Pacific Palisades Arrests and Citations Fit All

By Sue Pascoe
Editor

After discussions at several Pacific Palisades Community Council meetings left some confusion about when homeless people can and cannot be arrested for certain actions, Palisades News asked L.A. Neighborhood Prosecutor Claudia Martin for clarification.

For example, several residents seemed to think there’s a double standard at work, that if they, for example, urinated on a building in the Palisades business district, they would be arrested, but a homeless person would not.

“The code section [laws] applies to everyone,” Martin said. “There is not selective enforcement.” She then clarified laws relating to public nudity, public sex, ind cent exposure and camping in city parks.

1. A homeless couple was recently discovered having sex at the Palisades Recreation Center. According to Martin, they could have been cited if the elements of a crime were present under California Penal Code 647(a), summarized: The person willfully engaged in the touching of his or another person’s genitals, buttocks, or female breast, with the intent to sexually arouse or gratify himself/herself or another person, or offend another person in a public place, or place open to the public view.

Martin pointed out that Django Unchained actress Daniele Watts was recently charged for lewd conduct in public view. It is a crime, and those committing it can be cited.

2. “No Camping” signs are posted on L.A. Recreation and Parks property below Via de las Olas. Municipal Code (LAMC) Section 63.44 notes that people are not allowed to camp or engage in camping in a park, except for locations designated for such purposes, or erect, maintain, use or occupy any tent, excluding umbrellas or sun shades. It further defines camp as using a park for living accommodation purposes.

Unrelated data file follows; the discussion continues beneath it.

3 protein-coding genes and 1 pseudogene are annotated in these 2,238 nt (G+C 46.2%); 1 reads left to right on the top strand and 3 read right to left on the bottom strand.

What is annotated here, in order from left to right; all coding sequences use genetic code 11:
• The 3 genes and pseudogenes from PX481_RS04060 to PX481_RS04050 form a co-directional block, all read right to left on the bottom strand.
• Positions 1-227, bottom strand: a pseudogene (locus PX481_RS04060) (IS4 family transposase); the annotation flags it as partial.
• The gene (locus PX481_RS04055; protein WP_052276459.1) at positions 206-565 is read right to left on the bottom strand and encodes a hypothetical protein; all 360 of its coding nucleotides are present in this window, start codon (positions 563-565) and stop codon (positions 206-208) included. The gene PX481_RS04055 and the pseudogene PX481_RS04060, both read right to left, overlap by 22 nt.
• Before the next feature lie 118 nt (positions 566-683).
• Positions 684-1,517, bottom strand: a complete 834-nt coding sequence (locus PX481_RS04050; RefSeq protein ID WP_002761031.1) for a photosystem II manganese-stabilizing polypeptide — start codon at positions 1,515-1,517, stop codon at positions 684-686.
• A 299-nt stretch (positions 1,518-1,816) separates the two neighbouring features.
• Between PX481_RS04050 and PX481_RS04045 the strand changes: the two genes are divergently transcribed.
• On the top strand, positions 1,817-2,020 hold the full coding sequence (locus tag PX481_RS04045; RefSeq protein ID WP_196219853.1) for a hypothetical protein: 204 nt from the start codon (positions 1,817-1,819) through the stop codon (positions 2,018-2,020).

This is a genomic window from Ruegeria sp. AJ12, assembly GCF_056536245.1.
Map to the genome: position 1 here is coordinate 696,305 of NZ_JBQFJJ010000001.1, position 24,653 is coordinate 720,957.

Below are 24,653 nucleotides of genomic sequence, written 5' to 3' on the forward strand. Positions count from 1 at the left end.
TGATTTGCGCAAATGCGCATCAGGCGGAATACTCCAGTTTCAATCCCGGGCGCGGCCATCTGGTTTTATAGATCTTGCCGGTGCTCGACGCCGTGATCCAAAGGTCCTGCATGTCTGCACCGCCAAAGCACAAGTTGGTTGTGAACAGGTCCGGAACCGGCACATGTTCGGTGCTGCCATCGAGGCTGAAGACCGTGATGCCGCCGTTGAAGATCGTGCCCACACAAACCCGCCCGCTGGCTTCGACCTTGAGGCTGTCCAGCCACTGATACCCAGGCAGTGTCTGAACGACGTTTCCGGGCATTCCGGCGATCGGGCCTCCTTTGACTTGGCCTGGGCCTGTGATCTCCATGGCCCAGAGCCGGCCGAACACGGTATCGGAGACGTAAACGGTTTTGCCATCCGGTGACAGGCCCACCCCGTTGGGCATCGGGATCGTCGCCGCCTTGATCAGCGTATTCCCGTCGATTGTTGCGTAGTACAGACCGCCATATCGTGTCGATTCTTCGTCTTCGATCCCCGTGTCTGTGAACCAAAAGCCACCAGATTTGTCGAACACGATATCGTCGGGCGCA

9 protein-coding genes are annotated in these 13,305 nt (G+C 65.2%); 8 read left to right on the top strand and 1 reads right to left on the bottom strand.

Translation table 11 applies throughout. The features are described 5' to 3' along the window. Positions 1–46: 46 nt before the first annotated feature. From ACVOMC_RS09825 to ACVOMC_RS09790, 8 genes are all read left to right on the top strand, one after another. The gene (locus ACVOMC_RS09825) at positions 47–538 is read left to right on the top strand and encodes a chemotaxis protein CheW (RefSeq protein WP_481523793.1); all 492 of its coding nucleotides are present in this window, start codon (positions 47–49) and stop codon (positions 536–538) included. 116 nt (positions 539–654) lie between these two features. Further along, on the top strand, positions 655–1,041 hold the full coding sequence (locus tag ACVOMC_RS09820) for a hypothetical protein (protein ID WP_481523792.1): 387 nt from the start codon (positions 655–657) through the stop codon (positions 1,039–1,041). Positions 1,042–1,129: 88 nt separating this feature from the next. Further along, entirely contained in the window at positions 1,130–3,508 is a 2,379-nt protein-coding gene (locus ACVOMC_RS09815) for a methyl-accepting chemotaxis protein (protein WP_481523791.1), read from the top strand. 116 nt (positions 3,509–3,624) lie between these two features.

Martin said that homeless people and residents alike need to abide by the law and could be cited. A first violation is punishable by a $100 fine.

3. Some Palisadians have seen people urinating on the sides of public buildings. Can those people, homeless or not, be arrested? Martin cites (LAMC) 41.47.2, passed in 2003: “No person shall urinate or defecate in or upon any public street, sidewalk, alley, plaza, beach, park, public building or other publicly maintained facility or place, or in any place open to the public or exposed to public view, except when using a urinal, toilet or commode located in a restroom, or when using a portable or temporary toilet designed for the sanitary disposal of human waste, which is enclosed from public view.”

The answer is “Yes,” homeless or not, people must find a public bathroom or risk a misdemeanor citing.

4. Finally, there is a homeless man who likes to sleep nude near the Recreation Center. His backside has gone viral on local social media. This public display of nudity has upset parents who do not want their young children to see adult male buttocks or genitalia out in public.

LAMC Section 63.44 (b) (14) does not allow people to enter, remain, stay or loiter in any park between the hours of 10:30 p.m. and 5 a.m. of the next day and section (20) prohibits nudity in parks or on beaches.

But unless the homeless individual or any individual is naked in a park or on a beach, it is not illegal to be nude, as long as there is not an attempt to sexualize it. A Pacific Palisades resident could walk naked down Swarthmore: there is no law against it.

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